[Viewpoint] Dokdo and crazy populism

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[Viewpoint] Dokdo and crazy populism

Let’s make a calculation now on the latest series of incidents involving Dokdo. Three Japanese lawmakers landed at Gimpo International Airport, claiming that they wanted to tour Ulleung Island, which is the nearest place to Dokdo. Korea denied them entry, citing immigration and customs law. The three lawmakers challenged the decision, asking why Korea was treating them like terrorists.

In protest, the trio stayed at the airport for nine hours, posted inflammatory messages on Twitter and even made public a false claim that Korea was about to lock them up in a detention center. After returning home, they suddenly became famous.

Realizing those political gains, their colleagues in the Diet started to say they too wished to visit Ulleung Island. At first, the incident was only reported by the right-wing Sankei Shimbun, but more Japanese media began following the story and it gained something of an international spotlight.

“Thus far it’s an issue that has been handled with restraint,” U.S. State Department spokesman Mark Toner said. “We would hope that such restraint would continue to be exercised and that South Korea and Japan work peacefully and diplomatically to find a mutually acceptable solution.”

That comment indicates that Washington is treating Dokdo as a disputed area, so the whole thing has been a gain for Japan. Who has worsened the situation? Of course, the Japanese lawmakers started the provocation. They are no different from terrorists in the Korean people’s minds. At the very least, they’re like extortionists, forcing Korea to treat them in a way that gets them sympathy back home.

But were the victims of their extortion totally innocent? Not the politicians who seized on the issue to get political gain.

There is no question that Dokdo is Korea’s territory. But patriotism is not the exclusive property of loud people. When politicians fuel the people’s emotion toward Dokdo, it gives an impression that they are abusing and politicizing the issue for their personal gains. Love for Dokdo and patriotism are not their exclusive properties.

Lee Jae-oh, minister without portfolio who handles political affairs, has long been hard-line about the issue and President Lee Myung-bak joined him at once. They have made a big mistake.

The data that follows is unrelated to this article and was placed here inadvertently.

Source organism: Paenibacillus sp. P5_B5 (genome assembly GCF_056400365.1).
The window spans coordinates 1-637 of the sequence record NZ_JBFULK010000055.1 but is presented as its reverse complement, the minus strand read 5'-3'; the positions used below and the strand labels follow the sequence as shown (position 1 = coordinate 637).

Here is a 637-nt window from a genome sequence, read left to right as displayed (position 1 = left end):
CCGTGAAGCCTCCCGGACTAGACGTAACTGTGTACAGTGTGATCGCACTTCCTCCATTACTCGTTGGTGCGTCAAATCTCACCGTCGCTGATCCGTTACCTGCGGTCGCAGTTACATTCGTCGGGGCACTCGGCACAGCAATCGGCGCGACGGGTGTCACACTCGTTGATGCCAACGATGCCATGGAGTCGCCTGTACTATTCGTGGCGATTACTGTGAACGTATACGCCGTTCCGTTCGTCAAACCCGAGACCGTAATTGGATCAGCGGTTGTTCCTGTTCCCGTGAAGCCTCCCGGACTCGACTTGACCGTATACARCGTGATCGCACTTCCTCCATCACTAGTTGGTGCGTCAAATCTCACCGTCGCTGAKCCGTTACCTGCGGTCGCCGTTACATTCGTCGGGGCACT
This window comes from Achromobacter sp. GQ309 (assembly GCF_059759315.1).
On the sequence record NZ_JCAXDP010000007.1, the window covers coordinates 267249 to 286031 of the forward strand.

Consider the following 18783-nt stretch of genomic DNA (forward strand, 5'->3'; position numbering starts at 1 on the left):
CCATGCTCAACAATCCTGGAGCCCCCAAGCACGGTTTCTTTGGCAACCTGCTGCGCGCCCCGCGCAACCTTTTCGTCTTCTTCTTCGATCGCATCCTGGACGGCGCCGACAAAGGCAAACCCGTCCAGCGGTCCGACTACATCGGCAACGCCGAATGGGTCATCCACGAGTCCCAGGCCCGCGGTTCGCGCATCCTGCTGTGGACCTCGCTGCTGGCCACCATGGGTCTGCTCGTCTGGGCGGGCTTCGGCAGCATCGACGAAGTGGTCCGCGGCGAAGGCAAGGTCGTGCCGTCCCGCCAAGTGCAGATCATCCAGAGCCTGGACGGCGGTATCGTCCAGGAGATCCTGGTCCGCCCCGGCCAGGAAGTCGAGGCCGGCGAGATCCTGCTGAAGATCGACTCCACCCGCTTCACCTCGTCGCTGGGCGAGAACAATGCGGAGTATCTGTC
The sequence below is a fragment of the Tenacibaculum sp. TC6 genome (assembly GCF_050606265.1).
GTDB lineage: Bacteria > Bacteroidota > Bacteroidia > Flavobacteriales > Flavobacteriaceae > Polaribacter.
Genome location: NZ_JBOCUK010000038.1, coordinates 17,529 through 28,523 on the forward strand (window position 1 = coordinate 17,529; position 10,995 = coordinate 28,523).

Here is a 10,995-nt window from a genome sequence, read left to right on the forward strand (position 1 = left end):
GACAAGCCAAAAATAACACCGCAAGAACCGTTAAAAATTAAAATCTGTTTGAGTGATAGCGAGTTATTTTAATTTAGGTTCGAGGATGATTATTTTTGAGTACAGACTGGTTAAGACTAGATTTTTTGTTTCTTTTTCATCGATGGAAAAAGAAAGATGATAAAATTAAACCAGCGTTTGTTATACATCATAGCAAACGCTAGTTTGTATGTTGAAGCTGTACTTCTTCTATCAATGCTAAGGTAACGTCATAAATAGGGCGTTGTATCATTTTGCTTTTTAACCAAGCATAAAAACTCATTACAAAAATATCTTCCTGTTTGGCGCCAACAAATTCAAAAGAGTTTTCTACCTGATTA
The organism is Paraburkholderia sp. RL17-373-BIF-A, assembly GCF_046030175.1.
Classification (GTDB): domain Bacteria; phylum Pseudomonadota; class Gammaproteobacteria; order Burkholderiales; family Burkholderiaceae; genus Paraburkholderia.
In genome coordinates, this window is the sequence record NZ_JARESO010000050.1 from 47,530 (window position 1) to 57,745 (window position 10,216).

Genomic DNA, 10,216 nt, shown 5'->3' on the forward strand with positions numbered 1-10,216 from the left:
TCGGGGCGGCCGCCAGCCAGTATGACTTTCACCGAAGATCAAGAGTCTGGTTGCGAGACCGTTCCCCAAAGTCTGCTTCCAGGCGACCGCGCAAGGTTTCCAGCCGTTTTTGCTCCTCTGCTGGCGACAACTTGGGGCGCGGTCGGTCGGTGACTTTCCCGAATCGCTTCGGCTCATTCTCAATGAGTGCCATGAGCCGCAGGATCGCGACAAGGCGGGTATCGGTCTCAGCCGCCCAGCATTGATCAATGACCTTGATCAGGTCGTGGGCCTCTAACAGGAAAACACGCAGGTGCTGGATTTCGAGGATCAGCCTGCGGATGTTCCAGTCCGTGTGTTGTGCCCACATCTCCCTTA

Because the president and his close aide raised the issue, Dokdo instantly received unnecessary attention. After it was belatedly revealed that Japanese reporters visited Ulleung Island on Aug. 2 and 3 to write stories, the Ulleung-gun government said it will step up measures to control foreign visitors. The ferry service that visits Ulleung Island and Dokdo decided to ban all Japanese passengers. This is extremely frustrating because it is actually more advantageous for Korea to confirm its sovereignty over Dokdo when Japanese have to report to the Ulleung-gun government and receive permission to visit Dokdo. That process shows who owns Dokdo.

Making the situation worse was the National Assembly’s special committee on defending Dokdo. They will hold a meeting on the island on Aug. 12. “We will create a list of right-wing Japanese who have claimed the territorial right over Dokdo and urge the government to ban them from entering Korea,” said Representative Lee Cheol-woo of the Grand National Party.

Although it is absurd to Koreans, it is the Japanese government’s official position that Dokdo is its territory. Therefore, the people who have asserted claims on Dokdo include every Japanese prime minister and all the members of the Japanese government. Does Lee was to ban all of them from Korea? Does he really think his proposal was feasible? Or did he know it was hot air?

The Japanese political community is no different. Perhaps the only exception is Representative Ryuichi Doi, who was expelled by the Democratic Party after signing a joint statement during a visit to Korea in February urging Japan to withdraw its claim to Dokdo. The rest of the Japanese lawmakers will all argue that Dokdo is Japan’s territory.

Unless we were going into a war, the Dokdo issue must be focused on “maintaining” our territorial right. We must bolster our control over the islets and wait until Japan gives up its claim. In the meantime, we must build our national power further.

Fortunately, the 1965 Korea-Japan Basic Relations Treaty has no mention of Dokdo, because Korea rejected Japan’s demand. In contrast, the four Kuril islands were cited as disputed territory in the 1955 declaration that normalized Russia and Japan’s relationship. When Japan and China normalized relations in 1978, they also agreed to resolve the Senkaku Islands (called the Diaoyutai Islands by Beijing) in the future. The Korea-Japan relationship is not all about Dokdo. It is time for Korea to regain its calm. The first step should be suspending the lawmakers’ plan to hold a committee meeting on Dokdo Aug. 12.

*The writer is an editorial writer of the JoongAng Ilbo.

By Noh Jae-hyun
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